Understanding the Implications of Related Party Transactions and Transfer Pricing

Many multinational organizations are embracing tax-effective supply chain management to reduce costs and increase margins. Supply chain managers need to understand the ramifications of these tax-based strategies when it involves the transfer of tangible goods to their own foreign subsidiaries or parent companies. Reducing taxes is a desirable outcome, but not when it runs afoul of related party transaction regulations from tax and Customs authorities.

Doing cross-border business with a related party, which includes foreign subsidiaries and parent companies, can be complicated. A related party is any entity that can exercise control or significant influence over the operating policies of another entity. In global trade, it’s an individual or business that exercises a 10 percent interest in both the exporter and the ultimate consignee.

A related party transaction occurs during the transfer of resources, services, or obligations between related parties—regardless of whether a price is charged. The term “transfer price” refers to the price at which one company sells goods or services to a related affiliate in its supply chain. While the transfer price may be negligible, the tax obligations, Customs declaration and reporting requirements that go along with the transaction are not.

Countries have adopted various laws and practices to ensure transferred goods and services are appropriately priced based on market conditions. The goal of this legislation is to ensure that revenue generated within a country, and thereby taxable by that country, is not inappropriately transferred to a related party outside that country to avoid taxes. Therefore, in a related party transaction, taxes are assessed on transferred goods regardless of whether money changes hands. In any related party transaction, disclosing the relationship, reporting the transactions and conducting business “at arm’s length” are important ways to mitigate audit risks and satisfy tax authorities.

The Organization for Economic Cooperation and Development (OECD) has promoted the acceptance of “the arm’s length principle” as the international standard to guide transfer pricing. The arm’s length principle is defined as “where conditions are made or imposed between two affiliated enterprises in their commercial or financial relations which differ from those which would be made between independent enterprises, then any profits which would, but for those conditions, have accrued to one of the enterprises, but, by reason of those conditions, have not so accrued, may be included in the profits of that enterprise and taxed accordingly.”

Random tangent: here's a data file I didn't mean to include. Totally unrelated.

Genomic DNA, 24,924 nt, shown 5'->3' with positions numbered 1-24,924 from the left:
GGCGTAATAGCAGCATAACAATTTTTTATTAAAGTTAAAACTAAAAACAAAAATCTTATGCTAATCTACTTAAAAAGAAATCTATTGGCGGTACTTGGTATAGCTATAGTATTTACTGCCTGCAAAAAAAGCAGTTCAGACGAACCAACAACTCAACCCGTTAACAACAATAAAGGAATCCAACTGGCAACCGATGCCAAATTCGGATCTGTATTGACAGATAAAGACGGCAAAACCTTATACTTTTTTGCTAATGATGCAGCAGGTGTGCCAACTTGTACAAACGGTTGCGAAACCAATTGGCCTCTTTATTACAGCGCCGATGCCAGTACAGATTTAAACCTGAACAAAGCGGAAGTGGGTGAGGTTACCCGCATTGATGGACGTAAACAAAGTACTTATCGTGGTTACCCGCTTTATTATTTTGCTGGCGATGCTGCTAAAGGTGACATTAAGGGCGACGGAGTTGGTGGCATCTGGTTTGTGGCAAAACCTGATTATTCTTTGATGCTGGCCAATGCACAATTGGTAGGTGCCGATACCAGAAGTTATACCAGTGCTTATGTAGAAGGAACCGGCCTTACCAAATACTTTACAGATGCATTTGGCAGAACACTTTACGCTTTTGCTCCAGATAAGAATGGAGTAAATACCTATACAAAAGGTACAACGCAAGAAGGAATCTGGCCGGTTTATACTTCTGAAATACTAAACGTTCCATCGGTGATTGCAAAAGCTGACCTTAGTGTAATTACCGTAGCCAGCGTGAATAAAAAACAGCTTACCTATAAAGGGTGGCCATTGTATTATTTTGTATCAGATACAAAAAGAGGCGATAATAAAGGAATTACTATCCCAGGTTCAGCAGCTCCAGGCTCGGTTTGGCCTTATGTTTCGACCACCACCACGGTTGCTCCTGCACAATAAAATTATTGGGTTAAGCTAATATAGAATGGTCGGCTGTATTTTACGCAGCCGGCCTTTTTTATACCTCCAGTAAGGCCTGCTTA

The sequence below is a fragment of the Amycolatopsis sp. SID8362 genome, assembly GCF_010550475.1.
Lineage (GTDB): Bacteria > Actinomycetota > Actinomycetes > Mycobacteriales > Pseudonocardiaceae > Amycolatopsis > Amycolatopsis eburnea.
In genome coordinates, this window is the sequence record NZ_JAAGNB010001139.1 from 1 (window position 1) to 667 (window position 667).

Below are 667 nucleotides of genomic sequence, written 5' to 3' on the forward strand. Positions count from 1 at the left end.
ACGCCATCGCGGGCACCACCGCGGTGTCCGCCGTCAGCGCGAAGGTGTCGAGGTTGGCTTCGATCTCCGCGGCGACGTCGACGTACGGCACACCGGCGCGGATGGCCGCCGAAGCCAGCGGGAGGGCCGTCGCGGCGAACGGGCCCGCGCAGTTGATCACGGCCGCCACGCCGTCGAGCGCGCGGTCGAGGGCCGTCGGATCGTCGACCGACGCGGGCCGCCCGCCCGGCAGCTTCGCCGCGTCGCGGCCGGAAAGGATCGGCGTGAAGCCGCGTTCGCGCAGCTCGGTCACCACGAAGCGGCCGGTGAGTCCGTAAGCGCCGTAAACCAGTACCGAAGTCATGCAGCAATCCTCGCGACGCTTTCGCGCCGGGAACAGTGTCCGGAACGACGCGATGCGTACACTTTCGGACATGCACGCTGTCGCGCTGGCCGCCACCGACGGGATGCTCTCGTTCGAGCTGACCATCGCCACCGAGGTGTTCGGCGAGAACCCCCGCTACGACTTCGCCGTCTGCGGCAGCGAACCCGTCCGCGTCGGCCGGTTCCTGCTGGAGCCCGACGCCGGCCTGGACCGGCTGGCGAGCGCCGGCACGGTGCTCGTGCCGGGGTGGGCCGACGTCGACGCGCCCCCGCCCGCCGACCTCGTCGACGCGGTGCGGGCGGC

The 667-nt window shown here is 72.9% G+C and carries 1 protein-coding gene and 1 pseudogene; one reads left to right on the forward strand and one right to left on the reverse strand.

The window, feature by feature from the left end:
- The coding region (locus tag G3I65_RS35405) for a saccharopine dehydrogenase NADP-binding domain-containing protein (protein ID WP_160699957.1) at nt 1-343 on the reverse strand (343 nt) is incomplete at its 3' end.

Multinational organizations can face significant compliance challenges with the regulations and administrative requirements around transfer pricing, since they differ from country to country. Tax authorities are increasingly sophisticated in the way they operate, and are focusing more closely on transfer pricing activities. However, Customs authorities are also concerned with related party transactions and any difference between the transaction value and the Customs valuation that might affect duties collected.

Imported goods are appraised for the payment of duties. In the case of non-related party transactions, the transaction value is typically used for this appraisal under the assumption that it reflects prevailing market conditions and is comparable to similar goods.

However, in a related party transaction, there is no such assumption. Therefore, Customs authorities must determine the value of the goods on which to base import duties. Under the “circumstances of sale” test, the transaction value between a related buyer and seller is acceptable if an examination of the circumstances of the sale of the imported merchandise indicates that the relationship between the buyer and the seller did not influence the price actually paid or payable.

An importer must use reasonable care to determine whether transaction value is acceptable according to the circumstances of sale or test value conditions (where the transaction value is close to identical or similar goods exported at or about the same time as the imported merchandise under review). The importer must also have sufficient information available to demonstrate how it meets the particular test conditions before a related party transaction value declaration is made.

Supply chain managers need to be aware that although there may be legitimate tax benefits involved with conducting related party transactions, there may still be tax and duty implications to consider. Both tax and Customs authorities must be satisfied that the transaction was conducted according to the arm’s length principle.

Therefore, supply chain managers should work closely with compliance professionals and corporate tax specialists when making decisions about related-party transactions. And keep in mind it is the importer’s responsibility to provide information and evidence regarding the transaction value to tax and Customs authorities.

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